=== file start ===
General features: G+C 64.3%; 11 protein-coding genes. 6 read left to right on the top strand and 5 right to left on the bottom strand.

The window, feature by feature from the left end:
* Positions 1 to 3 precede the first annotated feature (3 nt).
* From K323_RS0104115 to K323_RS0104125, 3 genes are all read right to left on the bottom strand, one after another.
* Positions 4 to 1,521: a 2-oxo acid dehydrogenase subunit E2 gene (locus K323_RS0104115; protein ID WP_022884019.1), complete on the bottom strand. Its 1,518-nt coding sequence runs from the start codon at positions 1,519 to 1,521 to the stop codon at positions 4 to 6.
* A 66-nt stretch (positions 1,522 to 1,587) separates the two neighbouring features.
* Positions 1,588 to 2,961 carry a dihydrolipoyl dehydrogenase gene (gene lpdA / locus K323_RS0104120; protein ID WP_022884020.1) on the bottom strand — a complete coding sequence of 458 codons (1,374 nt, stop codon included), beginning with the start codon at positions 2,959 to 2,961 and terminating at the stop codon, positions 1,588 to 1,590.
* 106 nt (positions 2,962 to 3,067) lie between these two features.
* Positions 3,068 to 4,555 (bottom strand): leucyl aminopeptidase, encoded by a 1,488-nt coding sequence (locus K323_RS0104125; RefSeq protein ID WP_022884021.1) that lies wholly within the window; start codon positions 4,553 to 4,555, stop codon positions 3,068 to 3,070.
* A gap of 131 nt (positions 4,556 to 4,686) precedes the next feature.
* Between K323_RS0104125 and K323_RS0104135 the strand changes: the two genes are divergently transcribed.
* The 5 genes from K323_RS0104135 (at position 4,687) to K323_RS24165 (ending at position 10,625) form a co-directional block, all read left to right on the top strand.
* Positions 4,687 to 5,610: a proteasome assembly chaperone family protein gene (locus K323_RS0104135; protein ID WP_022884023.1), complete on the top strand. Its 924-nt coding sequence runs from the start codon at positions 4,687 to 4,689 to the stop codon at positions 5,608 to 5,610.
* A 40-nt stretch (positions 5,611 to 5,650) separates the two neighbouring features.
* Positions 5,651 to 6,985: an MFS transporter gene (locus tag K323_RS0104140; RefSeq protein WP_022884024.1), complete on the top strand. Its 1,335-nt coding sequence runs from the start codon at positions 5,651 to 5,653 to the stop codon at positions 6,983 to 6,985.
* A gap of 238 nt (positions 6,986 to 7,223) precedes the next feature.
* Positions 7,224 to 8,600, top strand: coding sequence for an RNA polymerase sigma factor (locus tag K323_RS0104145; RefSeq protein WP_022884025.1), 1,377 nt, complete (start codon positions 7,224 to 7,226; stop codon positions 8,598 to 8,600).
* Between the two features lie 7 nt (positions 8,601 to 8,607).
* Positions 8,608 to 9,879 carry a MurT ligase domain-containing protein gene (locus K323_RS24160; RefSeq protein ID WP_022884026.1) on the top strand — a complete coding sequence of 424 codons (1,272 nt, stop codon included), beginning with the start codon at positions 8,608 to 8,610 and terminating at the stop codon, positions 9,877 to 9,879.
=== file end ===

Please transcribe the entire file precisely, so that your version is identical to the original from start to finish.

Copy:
General features: G+C 64.3%; 11 protein-coding genes. 6 read left to right on the top strand and 5 right to left on the bottom strand.

The window, feature by feature from the left end:
* Positions 1 to 3 precede the first annotated feature (3 nt).
* From K323_RS0104115 to K323_RS0104125, 3 genes are all read right to left on the bottom strand, one after another.
* Positions 4 to 1,521: a 2-oxo acid dehydrogenase subunit E2 gene (locus K323_RS0104115; protein ID WP_022884019.1), complete on the bottom strand. Its 1,518-nt coding sequence runs from the start codon at positions 1,519 to 1,521 to the stop codon at positions 4 to 6.
* A 66-nt stretch (positions 1,522 to 1,587) separates the two neighbouring features.
* Positions 1,588 to 2,961 carry a dihydrolipoyl dehydrogenase gene (gene lpdA / locus K323_RS0104120; protein ID WP_022884020.1) on the bottom strand — a complete coding sequence of 458 codons (1,374 nt, stop codon included), beginning with the start codon at positions 2,959 to 2,961 and terminating at the stop codon, positions 1,588 to 1,590.
* 106 nt (positions 2,962 to 3,067) lie between these two features.
* Positions 3,068 to 4,555 (bottom strand): leucyl aminopeptidase, encoded by a 1,488-nt coding sequence (locus K323_RS0104125; RefSeq protein ID WP_022884021.1) that lies wholly within the window; start codon positions 4,553 to 4,555, stop codon positions 3,068 to 3,070.
* A gap of 131 nt (positions 4,556 to 4,686) precedes the next feature.
* Between K323_RS0104125 and K323_RS0104135 the strand changes: the two genes are divergently transcribed.
* The 5 genes from K323_RS0104135 (at position 4,687) to K323_RS24165 (ending at position 10,625) form a co-directional block, all read left to right on the top strand.
* Positions 4,687 to 5,610: a proteasome assembly chaperone family protein gene (locus K323_RS0104135; protein ID WP_022884023.1), complete on the top strand. Its 924-nt coding sequence runs from the start codon at positions 4,687 to 4,689 to the stop codon at positions 5,608 to 5,610.
* A 40-nt stretch (positions 5,611 to 5,650) separates the two neighbouring features.
* Positions 5,651 to 6,985: an MFS transporter gene (locus tag K323_RS0104140; RefSeq protein WP_022884024.1), complete on the top strand. Its 1,335-nt coding sequence runs from the start codon at positions 5,651 to 5,653 to the stop codon at positions 6,983 to 6,985.
* A gap of 238 nt (positions 6,986 to 7,223) precedes the next feature.
* Positions 7,224 to 8,600, top strand: coding sequence for an RNA polymerase sigma factor (locus tag K323_RS0104145; RefSeq protein WP_022884025.1), 1,377 nt, complete (start codon positions 7,224 to 7,226; stop codon positions 8,598 to 8,600).
* Between the two features lie 7 nt (positions 8,601 to 8,607).
* Positions 8,608 to 9,879 carry a MurT ligase domain-containing protein gene (locus K323_RS24160; RefSeq protein ID WP_022884026.1) on the top strand — a complete coding sequence of 424 codons (1,272 nt, stop codon included), beginning with the start codon at positions 8,608 to 8,610 and terminating at the stop codon, positions 9,877 to 9,879.